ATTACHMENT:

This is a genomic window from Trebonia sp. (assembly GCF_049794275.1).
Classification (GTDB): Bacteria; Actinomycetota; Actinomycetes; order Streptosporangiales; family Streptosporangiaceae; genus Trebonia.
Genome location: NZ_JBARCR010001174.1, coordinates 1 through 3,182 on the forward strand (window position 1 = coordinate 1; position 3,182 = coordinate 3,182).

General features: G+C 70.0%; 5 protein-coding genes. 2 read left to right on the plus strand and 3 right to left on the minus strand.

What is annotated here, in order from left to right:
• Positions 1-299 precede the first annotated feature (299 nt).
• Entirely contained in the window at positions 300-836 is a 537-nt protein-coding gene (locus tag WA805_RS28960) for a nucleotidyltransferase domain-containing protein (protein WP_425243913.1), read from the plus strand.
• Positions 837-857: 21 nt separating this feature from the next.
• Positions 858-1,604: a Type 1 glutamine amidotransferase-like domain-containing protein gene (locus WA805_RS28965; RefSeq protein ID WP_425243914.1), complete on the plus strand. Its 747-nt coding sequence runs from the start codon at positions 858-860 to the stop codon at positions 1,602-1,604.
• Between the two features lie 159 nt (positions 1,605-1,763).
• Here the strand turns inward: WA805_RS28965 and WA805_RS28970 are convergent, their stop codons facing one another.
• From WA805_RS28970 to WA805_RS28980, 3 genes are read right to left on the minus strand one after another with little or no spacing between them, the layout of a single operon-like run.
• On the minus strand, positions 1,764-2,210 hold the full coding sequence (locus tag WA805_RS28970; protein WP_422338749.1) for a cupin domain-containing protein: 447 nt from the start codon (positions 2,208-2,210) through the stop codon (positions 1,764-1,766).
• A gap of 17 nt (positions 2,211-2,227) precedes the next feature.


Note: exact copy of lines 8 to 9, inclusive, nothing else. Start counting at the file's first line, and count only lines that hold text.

• Positions 837-857: 21 nt separating this feature from the next.
• Positions 858-1,604: a Type 1 glutamine amidotransferase-like domain-containing protein gene (locus WA805_RS28965; RefSeq protein ID WP_425243914.1), complete on the plus strand. Its 747-nt coding sequence runs from the start codon at positions 858-860 to the stop codon at positions 1,602-1,604.